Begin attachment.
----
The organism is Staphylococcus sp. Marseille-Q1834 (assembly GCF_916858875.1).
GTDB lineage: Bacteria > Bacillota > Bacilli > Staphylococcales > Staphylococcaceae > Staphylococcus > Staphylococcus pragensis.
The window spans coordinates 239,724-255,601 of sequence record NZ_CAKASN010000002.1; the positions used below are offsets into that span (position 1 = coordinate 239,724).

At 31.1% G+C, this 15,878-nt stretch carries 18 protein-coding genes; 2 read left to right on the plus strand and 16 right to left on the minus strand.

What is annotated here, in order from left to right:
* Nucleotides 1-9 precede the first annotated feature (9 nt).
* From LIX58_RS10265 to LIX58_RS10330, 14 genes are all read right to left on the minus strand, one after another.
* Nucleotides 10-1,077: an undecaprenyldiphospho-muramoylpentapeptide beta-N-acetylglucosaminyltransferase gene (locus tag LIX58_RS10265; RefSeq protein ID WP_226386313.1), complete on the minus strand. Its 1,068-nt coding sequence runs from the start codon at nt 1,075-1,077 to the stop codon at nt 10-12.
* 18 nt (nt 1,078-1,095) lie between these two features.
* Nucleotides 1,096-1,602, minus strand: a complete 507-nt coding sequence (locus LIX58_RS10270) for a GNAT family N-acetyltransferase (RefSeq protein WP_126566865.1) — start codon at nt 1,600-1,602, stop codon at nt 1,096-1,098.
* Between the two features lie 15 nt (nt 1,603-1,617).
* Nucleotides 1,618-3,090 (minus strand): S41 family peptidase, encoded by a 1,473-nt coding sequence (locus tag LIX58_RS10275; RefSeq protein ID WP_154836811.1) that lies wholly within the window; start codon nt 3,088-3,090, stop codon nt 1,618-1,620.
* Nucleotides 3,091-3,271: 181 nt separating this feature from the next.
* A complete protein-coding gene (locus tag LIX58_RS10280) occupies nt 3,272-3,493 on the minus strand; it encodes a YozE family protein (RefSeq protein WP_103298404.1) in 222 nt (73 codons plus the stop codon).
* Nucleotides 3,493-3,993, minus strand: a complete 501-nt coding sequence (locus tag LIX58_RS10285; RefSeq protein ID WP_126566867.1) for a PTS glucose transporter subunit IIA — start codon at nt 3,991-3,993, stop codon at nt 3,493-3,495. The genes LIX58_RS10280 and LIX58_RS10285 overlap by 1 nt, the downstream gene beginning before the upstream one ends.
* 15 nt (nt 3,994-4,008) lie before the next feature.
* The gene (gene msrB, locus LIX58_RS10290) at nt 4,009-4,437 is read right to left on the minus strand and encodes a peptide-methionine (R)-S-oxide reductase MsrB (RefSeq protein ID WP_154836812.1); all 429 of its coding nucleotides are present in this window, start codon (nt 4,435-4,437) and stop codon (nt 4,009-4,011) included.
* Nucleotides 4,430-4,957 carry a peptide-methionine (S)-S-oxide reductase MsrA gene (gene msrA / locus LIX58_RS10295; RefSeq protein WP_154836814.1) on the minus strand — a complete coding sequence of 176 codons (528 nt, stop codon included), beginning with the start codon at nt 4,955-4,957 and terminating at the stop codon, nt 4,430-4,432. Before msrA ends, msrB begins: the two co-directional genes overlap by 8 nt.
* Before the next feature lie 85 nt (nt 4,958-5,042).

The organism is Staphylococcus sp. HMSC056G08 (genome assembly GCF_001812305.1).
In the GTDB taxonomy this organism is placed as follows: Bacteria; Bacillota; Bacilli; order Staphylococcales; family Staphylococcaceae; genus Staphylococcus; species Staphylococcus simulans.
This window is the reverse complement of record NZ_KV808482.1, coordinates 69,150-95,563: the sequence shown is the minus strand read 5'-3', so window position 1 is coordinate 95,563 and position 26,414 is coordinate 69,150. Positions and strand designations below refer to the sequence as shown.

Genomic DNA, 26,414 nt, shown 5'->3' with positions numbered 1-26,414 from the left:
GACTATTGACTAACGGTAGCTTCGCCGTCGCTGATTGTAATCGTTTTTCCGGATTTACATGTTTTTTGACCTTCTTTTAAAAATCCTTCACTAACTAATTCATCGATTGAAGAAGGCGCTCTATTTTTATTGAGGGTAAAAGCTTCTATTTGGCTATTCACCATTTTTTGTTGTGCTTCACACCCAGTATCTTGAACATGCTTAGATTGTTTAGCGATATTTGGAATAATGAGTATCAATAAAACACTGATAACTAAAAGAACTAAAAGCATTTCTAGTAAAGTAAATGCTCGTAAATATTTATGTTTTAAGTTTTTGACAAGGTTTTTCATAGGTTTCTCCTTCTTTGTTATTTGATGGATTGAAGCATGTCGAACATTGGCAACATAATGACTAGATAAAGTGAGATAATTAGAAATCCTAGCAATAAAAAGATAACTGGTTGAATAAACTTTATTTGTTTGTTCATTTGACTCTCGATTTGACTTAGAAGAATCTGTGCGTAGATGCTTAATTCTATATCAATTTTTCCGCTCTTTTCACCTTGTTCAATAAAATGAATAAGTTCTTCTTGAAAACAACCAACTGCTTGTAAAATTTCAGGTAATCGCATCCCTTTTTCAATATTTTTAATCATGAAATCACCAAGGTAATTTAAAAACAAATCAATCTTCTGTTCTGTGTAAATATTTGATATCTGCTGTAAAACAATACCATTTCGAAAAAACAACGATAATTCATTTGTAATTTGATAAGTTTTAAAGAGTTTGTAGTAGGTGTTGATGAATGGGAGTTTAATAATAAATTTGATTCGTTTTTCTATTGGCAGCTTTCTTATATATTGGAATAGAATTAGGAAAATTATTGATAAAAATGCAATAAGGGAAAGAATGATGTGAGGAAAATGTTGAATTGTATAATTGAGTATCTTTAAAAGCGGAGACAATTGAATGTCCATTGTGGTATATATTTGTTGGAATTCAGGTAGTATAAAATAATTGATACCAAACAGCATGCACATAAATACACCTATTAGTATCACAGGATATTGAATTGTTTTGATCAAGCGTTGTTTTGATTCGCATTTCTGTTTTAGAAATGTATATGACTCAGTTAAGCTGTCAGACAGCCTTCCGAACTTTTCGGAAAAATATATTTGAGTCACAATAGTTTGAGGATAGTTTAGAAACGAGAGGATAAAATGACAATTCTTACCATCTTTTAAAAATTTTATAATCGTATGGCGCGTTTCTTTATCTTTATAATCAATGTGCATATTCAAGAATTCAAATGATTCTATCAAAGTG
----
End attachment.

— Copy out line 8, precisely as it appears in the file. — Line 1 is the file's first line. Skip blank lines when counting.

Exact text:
* Nucleotides 10-1,077: an undecaprenyldiphospho-muramoylpentapeptide beta-N-acetylglucosaminyltransferase gene (locus tag LIX58_RS10265; RefSeq protein ID WP_226386313.1), complete on the minus strand. Its 1,068-nt coding sequence runs from the start codon at nt 1,075-1,077 to the stop codon at nt 10-12.